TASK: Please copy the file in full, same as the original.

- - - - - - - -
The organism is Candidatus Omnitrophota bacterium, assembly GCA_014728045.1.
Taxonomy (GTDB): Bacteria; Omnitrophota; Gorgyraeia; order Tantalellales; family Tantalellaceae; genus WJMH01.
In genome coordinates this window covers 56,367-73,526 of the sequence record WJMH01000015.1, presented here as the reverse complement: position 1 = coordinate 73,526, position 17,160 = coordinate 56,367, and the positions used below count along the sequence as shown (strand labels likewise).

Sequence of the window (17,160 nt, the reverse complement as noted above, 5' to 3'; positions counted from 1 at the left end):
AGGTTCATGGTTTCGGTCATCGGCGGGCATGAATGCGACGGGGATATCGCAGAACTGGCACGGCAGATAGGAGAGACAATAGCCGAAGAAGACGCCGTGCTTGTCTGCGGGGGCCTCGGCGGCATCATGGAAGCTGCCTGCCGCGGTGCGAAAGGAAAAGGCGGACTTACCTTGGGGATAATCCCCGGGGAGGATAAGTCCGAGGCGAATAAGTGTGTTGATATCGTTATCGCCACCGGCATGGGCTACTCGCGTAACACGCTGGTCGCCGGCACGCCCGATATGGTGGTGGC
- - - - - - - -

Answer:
The organism is Candidatus Omnitrophota bacterium, assembly GCA_014728045.1.
Taxonomy (GTDB): Bacteria; Omnitrophota; Gorgyraeia; order Tantalellales; family Tantalellaceae; genus WJMH01.
In genome coordinates this window covers 56,367-73,526 of the sequence record WJMH01000015.1, presented here as the reverse complement: position 1 = coordinate 73,526, position 17,160 = coordinate 56,367, and the positions used below count along the sequence as shown (strand labels likewise).

Sequence of the window (17,160 nt, the reverse complement as noted above, 5' to 3'; positions counted from 1 at the left end):
AGGTTCATGGTTTCGGTCATCGGCGGGCATGAATGCGACGGGGATATCGCAGAACTGGCACGGCAGATAGGAGAGACAATAGCCGAAGAAGACGCCGTGCTTGTCTGCGGGGGCCTCGGCGGCATCATGGAAGCTGCCTGCCGCGGTGCGAAAGGAAAAGGCGGACTTACCTTGGGGATAATCCCCGGGGAGGATAAGTCCGAGGCGAATAAGTGTGTTGATATCGTTATCGCCACCGGCATGGGCTACTCGCGTAACACGCTGGTCGCCGGCACGCCCGATATGGTGGTGGC